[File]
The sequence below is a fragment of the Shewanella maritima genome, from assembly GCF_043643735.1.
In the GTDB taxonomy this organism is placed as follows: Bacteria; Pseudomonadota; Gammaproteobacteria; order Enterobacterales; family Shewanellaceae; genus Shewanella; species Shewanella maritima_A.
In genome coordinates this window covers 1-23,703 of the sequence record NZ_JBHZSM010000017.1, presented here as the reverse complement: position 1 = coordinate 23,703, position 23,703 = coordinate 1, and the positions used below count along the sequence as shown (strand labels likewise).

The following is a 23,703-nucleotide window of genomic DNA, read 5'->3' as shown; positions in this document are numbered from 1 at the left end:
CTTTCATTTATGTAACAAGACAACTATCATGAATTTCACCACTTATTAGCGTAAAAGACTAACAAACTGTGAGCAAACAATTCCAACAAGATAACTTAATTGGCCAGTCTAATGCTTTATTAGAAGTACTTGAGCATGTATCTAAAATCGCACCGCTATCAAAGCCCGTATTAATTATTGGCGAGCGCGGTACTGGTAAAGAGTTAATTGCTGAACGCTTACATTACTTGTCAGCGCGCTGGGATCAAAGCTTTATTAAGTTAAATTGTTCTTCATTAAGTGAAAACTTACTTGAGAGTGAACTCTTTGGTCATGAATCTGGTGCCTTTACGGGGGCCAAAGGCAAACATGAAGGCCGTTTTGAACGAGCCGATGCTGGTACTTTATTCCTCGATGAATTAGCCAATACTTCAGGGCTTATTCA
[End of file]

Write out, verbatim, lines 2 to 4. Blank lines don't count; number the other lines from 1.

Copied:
In the GTDB taxonomy this organism is placed as follows: Bacteria; Pseudomonadota; Gammaproteobacteria; order Enterobacterales; family Shewanellaceae; genus Shewanella; species Shewanella maritima_A.
In genome coordinates this window covers 1-23,703 of the sequence record NZ_JBHZSM010000017.1, presented here as the reverse complement: position 1 = coordinate 23,703, position 23,703 = coordinate 1, and the positions used below count along the sequence as shown (strand labels likewise).

The following is a 23,703-nucleotide window of genomic DNA, read 5'->3' as shown; positions in this document are numbered from 1 at the left end: